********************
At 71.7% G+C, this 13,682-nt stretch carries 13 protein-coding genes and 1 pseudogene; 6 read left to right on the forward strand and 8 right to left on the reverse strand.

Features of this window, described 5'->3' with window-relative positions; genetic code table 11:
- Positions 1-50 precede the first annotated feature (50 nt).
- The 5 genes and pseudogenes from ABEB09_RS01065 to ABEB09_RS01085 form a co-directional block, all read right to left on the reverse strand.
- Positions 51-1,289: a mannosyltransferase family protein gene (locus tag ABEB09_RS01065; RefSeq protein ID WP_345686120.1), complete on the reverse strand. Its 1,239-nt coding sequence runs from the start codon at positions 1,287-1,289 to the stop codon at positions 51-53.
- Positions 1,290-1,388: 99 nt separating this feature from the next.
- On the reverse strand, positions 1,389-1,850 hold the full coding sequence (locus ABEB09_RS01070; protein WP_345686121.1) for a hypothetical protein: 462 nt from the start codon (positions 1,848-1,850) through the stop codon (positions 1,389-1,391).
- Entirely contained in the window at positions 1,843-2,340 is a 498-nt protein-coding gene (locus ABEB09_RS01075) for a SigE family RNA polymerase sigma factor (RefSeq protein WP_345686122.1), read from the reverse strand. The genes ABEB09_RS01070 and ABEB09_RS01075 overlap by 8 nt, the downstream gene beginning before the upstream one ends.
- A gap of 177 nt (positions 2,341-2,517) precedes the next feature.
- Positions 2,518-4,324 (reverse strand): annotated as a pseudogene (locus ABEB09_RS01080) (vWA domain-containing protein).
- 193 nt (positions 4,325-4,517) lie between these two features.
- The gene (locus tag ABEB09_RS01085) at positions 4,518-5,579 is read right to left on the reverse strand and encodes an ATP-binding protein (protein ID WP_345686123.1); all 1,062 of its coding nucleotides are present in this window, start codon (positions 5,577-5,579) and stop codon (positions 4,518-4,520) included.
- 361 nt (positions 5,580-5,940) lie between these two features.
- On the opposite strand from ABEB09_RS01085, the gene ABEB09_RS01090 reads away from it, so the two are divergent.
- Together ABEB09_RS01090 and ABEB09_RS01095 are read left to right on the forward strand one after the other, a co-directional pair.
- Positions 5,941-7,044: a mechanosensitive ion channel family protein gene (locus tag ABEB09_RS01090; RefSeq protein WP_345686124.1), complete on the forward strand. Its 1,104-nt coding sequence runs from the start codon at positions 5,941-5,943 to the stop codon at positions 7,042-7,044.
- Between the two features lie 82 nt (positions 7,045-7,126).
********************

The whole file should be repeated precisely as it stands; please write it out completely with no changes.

At 71.7% G+C, this 13,682-nt stretch carries 13 protein-coding genes and 1 pseudogene; 6 read left to right on the forward strand and 8 right to left on the reverse strand.

Features of this window, described 5'->3' with window-relative positions; genetic code table 11:
- Positions 1-50 precede the first annotated feature (50 nt).
- The 5 genes and pseudogenes from ABEB09_RS01065 to ABEB09_RS01085 form a co-directional block, all read right to left on the reverse strand.
- Positions 51-1,289: a mannosyltransferase family protein gene (locus tag ABEB09_RS01065; RefSeq protein ID WP_345686120.1), complete on the reverse strand. Its 1,239-nt coding sequence runs from the start codon at positions 1,287-1,289 to the stop codon at positions 51-53.
- Positions 1,290-1,388: 99 nt separating this feature from the next.
- On the reverse strand, positions 1,389-1,850 hold the full coding sequence (locus ABEB09_RS01070; protein WP_345686121.1) for a hypothetical protein: 462 nt from the start codon (positions 1,848-1,850) through the stop codon (positions 1,389-1,391).
- Entirely contained in the window at positions 1,843-2,340 is a 498-nt protein-coding gene (locus ABEB09_RS01075) for a SigE family RNA polymerase sigma factor (RefSeq protein WP_345686122.1), read from the reverse strand. The genes ABEB09_RS01070 and ABEB09_RS01075 overlap by 8 nt, the downstream gene beginning before the upstream one ends.
- A gap of 177 nt (positions 2,341-2,517) precedes the next feature.
- Positions 2,518-4,324 (reverse strand): annotated as a pseudogene (locus ABEB09_RS01080) (vWA domain-containing protein).
- 193 nt (positions 4,325-4,517) lie between these two features.
- The gene (locus tag ABEB09_RS01085) at positions 4,518-5,579 is read right to left on the reverse strand and encodes an ATP-binding protein (protein ID WP_345686123.1); all 1,062 of its coding nucleotides are present in this window, start codon (positions 5,577-5,579) and stop codon (positions 4,518-4,520) included.
- 361 nt (positions 5,580-5,940) lie between these two features.
- On the opposite strand from ABEB09_RS01085, the gene ABEB09_RS01090 reads away from it, so the two are divergent.
- Together ABEB09_RS01090 and ABEB09_RS01095 are read left to right on the forward strand one after the other, a co-directional pair.
- Positions 5,941-7,044: a mechanosensitive ion channel family protein gene (locus tag ABEB09_RS01090; RefSeq protein WP_345686124.1), complete on the forward strand. Its 1,104-nt coding sequence runs from the start codon at positions 5,941-5,943 to the stop codon at positions 7,042-7,044.
- Between the two features lie 82 nt (positions 7,045-7,126).